The man stared at me from across the street. He wore a top hat and a black suit, but the white skull painted on his dark face made him stand out. Despite his strange look, the man didn’t appear too threatening. And while he stared, he never moved from where he stood.
I sighed. The hallucinations must be back. Again. I’d purposely not taken the antipsychotic pill the last two days. Not as rebellion or anything, but to see if the hallucinations were still there. I looked back to the man. I guess they were.
The hallucinations were the only symptom of schizophrenia I possessed. I had always been seeing things no one else could. Totally normal, right? But that always led me to believe it might be something more than a simple diagnosis. I always wondered when exactly I had gone from an imaginative child to a mentally ill teen.
“Jake,” one of my friends called, forcing me back to reality.
“Keep up. You’re not getting out of it this time.”
The entire group was already halfway down the street. I jogged to catch up with them. The nit-picking began as soon as I joined them again.
“You’re seventeen. It’s about time you went to a party. It’s sad that we have to drag you.”
I shrugged and shoved back my brown hair. They were forcing me to a party, but that didn’t mean I didn’t know how to have a good time. I preferred to have fun in ways that didn’t involve late-night parties and drinking.
“I’m warning you now, Jake. Hangovers suck.”
I shook my head. “I’m not drinking.”
“It’s summer. Have some fun.”
I forced a smile. “I’ll have fun watching ya’ll make fools of yourselves.”
My friends collectively laughed and talked amongst themselves while I trailed behind. I groaned. This was going to be a long night. I glanced back to the street corner where I’d glimpsed the strange-looking man. He was still there but wasn’t looking my way any longer.
I perked up as the music playing in the distance grew louder. The neighbors wouldn’t be getting any sleep tonight. We were still a half a block away from the party and the blaring music was easy to hear.
The group split apart when we reached the house. A few of my friends whooped and screamed out a few choice words before running inside. I rolled my eyes. They weren’t even drunk yet.
I made my way into the house and forced a smile. I could try to look like I was having a good time. The night might pass quickly. Maybe I could leave early. I folded my arms and leaned back against a wall while I waited for the hours to tick by.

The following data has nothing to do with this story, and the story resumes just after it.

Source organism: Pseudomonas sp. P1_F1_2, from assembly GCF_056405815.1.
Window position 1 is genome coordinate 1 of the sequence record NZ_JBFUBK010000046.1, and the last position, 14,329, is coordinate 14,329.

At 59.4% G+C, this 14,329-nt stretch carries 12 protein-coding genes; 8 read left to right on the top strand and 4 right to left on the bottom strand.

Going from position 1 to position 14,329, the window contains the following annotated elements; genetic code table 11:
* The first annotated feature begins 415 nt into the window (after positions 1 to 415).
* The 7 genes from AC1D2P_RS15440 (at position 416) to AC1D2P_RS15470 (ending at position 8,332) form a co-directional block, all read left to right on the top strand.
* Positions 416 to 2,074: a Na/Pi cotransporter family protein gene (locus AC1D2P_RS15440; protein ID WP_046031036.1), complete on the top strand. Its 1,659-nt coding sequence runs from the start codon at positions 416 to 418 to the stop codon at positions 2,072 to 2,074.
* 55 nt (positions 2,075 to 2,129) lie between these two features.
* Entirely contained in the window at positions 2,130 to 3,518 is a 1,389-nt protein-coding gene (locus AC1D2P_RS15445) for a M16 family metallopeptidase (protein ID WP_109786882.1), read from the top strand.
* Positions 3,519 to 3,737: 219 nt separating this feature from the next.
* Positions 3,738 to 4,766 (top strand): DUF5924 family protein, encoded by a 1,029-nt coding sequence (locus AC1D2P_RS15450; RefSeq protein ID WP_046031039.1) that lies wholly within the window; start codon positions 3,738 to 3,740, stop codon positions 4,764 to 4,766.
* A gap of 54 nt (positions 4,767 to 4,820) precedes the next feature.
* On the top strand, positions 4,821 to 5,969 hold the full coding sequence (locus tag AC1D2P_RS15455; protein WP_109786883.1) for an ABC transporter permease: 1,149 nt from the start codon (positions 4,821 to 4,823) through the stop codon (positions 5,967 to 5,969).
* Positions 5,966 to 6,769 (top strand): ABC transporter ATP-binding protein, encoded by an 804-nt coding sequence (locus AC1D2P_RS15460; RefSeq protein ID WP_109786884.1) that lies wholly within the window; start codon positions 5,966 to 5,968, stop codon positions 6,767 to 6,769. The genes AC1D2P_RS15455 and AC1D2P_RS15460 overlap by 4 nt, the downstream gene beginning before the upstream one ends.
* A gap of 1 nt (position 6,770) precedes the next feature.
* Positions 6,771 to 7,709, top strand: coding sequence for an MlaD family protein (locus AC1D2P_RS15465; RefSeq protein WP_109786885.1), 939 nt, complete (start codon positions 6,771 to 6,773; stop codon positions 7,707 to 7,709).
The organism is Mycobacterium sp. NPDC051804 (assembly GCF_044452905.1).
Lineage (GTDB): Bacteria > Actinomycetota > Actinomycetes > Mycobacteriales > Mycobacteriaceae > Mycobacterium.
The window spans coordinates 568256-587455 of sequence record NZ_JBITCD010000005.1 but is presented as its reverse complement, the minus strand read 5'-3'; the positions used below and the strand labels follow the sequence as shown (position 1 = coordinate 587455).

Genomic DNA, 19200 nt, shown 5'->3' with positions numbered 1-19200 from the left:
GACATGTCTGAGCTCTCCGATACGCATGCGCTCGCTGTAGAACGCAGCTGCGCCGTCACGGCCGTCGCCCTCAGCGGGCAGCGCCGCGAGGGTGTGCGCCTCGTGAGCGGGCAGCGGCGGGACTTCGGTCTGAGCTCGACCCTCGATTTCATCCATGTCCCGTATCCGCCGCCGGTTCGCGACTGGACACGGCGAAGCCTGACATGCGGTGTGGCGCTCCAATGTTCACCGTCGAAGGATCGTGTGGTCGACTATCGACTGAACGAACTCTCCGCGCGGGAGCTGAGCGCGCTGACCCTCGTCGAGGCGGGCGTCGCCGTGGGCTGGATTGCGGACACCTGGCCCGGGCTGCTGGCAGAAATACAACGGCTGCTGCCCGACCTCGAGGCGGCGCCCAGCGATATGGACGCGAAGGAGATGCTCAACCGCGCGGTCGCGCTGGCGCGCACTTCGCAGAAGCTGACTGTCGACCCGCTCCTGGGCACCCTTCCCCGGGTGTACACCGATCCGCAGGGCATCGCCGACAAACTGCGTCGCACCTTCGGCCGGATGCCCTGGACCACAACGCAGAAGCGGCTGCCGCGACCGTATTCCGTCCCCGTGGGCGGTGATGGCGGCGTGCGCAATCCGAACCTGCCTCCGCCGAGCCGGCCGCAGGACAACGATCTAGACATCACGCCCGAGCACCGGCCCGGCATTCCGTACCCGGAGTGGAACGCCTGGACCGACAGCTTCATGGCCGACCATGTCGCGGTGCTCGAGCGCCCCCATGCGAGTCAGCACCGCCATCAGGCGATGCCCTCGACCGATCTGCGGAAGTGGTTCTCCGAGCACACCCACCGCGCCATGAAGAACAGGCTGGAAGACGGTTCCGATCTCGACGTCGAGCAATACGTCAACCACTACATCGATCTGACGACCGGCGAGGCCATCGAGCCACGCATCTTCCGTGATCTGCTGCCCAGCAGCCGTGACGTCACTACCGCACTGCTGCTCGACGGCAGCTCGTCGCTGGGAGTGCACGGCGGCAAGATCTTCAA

Mom was excited I was actually going out for once. I laughed to myself. How sad was that? But I would force myself to go out if it would help her worry less. I tried to make it easy for her. The last six months since Dad died had been hard for everyone, but her especially.
As the night went on, I moved to the corner of the room to get out of the way. This was quite the party my friends dragged me too. The music blared loudly and a few people sang along. I cringed. They were loud and off-key.
I glanced around the room. From the couple making out on the couch to the drinking game being played on the pool table, nearly everyone appeared to be drunk. Or at least having a good time. I was the only person standing in the corner with their shoulders hunched.
My gaze came to rest on a girl I hadn’t noticed before. She must have just wandered in. She looked as bored as I felt. I watched her for a moment.
The girl seemed intent on not standing out. She hid behind her long curly hair and her dark skin helped her blend into the shadows at the edge of the dim room. But there was something about her that held my attention. She stood away from the crowd yet she commanded attention. The girl looked like she was surveying a battlefield or something.
When she glanced over and saw me watching her, the girl raised an eyebrow. I blushed and ducked my head. Great. Now I seemed like a creep. But if she were truly bored, maybe she would want to talk. I took a deep breath. I would walk up to her. I would say hi. We would talk. Probably. Hopefully. What did I have to lose? Anything was better than standing in this corner for the rest of the night.
I forced my nerves down and sidled up to the girl. She jumped when she turned and saw me standing next to her. I gave her a small smile. I hadn’t meant to startle her.
I waved. “Hello.”
I could have kicked myself. Why did I wave?
A strange look crossed the girl’s face. She almost seemed confused.
“Is everything okay?” I said.
The girl nodded before turning her attention away from me again. This could be going better. Was I doing something wrong? I decided to press on.